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Ta Yang Group Holdings

Silicone Rubber: the Next Big Thing?

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From remote control keypads to cellphones to that gripping jacket on the wildly popular Wii, one Taiwan-based company is producing what makes the modern world click.

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Silicone Rubber: the Next Big Thing?

By Jimmy Hsiung
From CommonWealth Magazine (vol. 408 )

As on most mornings, Kirk Yang, executive director and chief financial officer of Ta Yang Group Holdings Ltd., sets off early from his Hong Kong office as he prepares to drive to Shenzhen.

The drive is extremely familiar to Yang, one that he made many times in his previous jobs with Goldman Sachs, Credit Suisse and most recently with Citigroup Global Markets Asia as a top technology analyst. The companies he followed, including Hon Hai Precision, Acer, MiTAC, First International Computer, and Lite-On Technology, all have facilities in the area.

Poaching the Big Fish

He may be navigating the same road as always, but Yang today finds himself in a completely new world. In March 2008, he shocked foreign institutional investors and the technology industry when he announced he would be joining Ta Yang Group, a little-noticed company publicly listed in Hong Kong.

Anybody even only marginally familiar with the technology sector clearly recognized Yang's name. He was one of the most senior analysts of midstream and downstream technology sectors in foreign investment circles, his investment reports widely reputed for their thoroughness and foresight. Yang made a name for himself by consistently being the first among analysts at foreign investment institutions to release analytical reports on the hottest stocks.

Yet Yang, who counts many of the leaders of top high-technology companies as close friends, decided to cast his lot with a company that has annual revenues of US$100 million, a company that few investors in Taiwan, not to mention Hong Kong, even realized was set up by Taiwanese.

'Little Hon Hai'

In describing Ta Yong Group as a "little Hon Hai," Yang offers his unambiguous assessment of the company. Registered and headquartered in Hong Kong with factories scattered around the Dongguan area in Guangdong province, Ta Yang Holdings is introduced by Yang as the world's biggest supplier of silicone rubber keypads. It has a 40-percent share of the global remote control device keypad market and a 45-percent share of the notebook computer keypad market, and it overwhelmingly dominates the calculator market.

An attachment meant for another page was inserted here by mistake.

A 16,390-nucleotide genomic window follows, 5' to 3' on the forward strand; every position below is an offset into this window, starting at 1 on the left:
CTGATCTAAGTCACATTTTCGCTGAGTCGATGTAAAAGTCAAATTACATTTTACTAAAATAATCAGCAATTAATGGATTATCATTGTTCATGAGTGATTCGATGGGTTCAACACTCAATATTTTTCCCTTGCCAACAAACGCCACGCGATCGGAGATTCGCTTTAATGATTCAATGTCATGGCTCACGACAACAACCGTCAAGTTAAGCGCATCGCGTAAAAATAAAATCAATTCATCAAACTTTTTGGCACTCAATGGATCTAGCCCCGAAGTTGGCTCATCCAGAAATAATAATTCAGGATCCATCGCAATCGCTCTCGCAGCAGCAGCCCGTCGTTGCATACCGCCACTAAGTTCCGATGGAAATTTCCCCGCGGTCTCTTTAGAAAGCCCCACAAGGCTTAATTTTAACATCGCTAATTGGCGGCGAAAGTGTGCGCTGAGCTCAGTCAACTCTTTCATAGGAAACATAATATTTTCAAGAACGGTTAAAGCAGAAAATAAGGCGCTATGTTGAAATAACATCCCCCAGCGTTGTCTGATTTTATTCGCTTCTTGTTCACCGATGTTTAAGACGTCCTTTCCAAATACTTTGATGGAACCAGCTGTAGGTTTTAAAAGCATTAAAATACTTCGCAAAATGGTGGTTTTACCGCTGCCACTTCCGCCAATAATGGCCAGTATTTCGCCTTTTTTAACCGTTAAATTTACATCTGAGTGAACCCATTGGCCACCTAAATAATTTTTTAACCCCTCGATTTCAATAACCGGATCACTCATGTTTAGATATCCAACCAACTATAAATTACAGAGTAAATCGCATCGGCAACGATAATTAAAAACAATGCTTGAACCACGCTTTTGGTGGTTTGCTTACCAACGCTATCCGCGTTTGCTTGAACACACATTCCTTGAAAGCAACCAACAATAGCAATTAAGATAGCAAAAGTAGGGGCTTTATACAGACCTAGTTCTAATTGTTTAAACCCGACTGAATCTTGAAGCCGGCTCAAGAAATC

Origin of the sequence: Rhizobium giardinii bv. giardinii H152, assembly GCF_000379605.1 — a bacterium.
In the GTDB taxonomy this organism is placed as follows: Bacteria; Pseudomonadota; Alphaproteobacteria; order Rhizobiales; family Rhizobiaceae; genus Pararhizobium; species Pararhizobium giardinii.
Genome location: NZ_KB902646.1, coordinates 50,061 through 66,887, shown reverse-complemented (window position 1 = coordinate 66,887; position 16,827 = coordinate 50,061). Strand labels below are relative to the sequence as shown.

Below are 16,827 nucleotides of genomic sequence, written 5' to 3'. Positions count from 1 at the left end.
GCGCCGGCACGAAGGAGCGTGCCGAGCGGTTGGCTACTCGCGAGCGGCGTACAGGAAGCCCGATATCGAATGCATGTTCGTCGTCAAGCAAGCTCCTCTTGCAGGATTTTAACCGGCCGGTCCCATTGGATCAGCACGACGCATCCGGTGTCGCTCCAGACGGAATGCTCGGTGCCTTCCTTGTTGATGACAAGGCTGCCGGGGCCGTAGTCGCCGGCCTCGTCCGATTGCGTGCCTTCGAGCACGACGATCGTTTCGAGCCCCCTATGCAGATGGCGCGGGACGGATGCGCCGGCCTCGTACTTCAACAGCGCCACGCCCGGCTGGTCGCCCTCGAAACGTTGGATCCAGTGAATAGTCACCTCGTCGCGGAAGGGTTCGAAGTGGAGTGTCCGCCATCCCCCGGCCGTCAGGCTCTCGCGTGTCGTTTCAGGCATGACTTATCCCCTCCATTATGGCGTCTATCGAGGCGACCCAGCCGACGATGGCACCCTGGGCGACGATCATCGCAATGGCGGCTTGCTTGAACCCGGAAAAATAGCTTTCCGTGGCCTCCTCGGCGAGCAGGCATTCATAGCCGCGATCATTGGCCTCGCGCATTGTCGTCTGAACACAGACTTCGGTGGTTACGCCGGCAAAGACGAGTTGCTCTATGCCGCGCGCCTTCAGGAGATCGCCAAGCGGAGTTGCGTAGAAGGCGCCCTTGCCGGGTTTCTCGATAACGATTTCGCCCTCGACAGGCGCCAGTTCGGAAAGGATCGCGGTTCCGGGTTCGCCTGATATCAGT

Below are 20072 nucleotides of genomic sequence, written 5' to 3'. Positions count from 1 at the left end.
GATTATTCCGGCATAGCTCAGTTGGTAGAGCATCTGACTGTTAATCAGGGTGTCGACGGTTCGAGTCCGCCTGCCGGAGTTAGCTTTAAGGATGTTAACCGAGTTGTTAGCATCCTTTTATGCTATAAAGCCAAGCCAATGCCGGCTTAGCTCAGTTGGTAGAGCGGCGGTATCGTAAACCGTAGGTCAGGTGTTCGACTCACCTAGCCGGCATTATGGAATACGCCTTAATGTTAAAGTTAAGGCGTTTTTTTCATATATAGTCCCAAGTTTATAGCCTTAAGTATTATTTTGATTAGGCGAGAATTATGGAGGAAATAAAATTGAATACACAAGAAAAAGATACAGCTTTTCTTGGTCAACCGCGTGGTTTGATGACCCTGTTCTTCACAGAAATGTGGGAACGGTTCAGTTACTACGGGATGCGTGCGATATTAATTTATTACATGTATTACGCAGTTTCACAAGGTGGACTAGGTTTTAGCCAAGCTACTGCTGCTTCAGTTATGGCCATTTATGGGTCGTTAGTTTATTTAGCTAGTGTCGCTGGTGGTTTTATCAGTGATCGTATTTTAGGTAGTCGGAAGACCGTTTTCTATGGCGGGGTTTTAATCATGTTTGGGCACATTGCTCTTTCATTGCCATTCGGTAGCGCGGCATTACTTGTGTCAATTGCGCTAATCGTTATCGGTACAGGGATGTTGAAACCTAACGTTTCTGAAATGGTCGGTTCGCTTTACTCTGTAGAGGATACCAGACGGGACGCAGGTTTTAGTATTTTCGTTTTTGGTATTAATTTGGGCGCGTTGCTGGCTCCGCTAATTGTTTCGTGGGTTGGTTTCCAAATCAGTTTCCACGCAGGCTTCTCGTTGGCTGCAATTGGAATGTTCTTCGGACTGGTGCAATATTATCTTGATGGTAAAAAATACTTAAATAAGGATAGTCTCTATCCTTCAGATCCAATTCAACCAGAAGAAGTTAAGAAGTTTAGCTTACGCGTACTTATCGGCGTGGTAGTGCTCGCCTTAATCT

Now, Yang says, Ta Yang Group has begun to penetrate the mobile phone market, becoming the primary silicone rubber keypad supplier for the mobile phone models most recently introduced by the world's two biggest handset brands, Nokia and Motorola.    

Ta Yang Group also supplies a number of silicone rubber products found in daily life, such as the silicone "skin" cases for iPods and cell phones, ice cube trays, document jackets, and, the one Yang is most proud of, the Wii Jacket, the silicone rubber protective slip cover for the Wii remote. 

Yang explains that Ta Yang Group is leveraging silicone rubber as its vehicle of expansion in the same way that Hon Hai used the connector as the engine of its growth, only silicone rubber, he says, has even broader applications across more industries.

Just as when he unearthed stocks with potential, Yang's eyes shine with boundless optimism over Ta Yang's future as he discusses the company's considerable achievements. Indeed, those companies that earned Yang's recommendation in his reports were full of potential, and Ta Yang Group's ability to lure him is an indication of its potentially bright future.

Yang's dramatic career turn reflects the generational change taking place at Ta Yang Group, where its founders' successors have been looking to bring more dynamism to the company. Last September, Yang recalls, "I was thinking of finding some smaller technology companies that nobody knew about and were cheap." Always full of passion to unearth new stars during his career as an analyst and diligent in visiting companies, Yang decided to take a closer look at Ta Yang Group.

At the time, Yang did not have especially high expectations for Ta Yang Group's shares based on their performance. When Ta Yang Group listed in June 2007, its stock was offered at HK$3.5 a share. After briefly rising to HK$4, the share price tumbled to HK$2 per share, a fairly common phenomenon among Taiwanese-invested enterprises listed in Hong Kong, which have had trouble earning the favor of Hong Kong investors.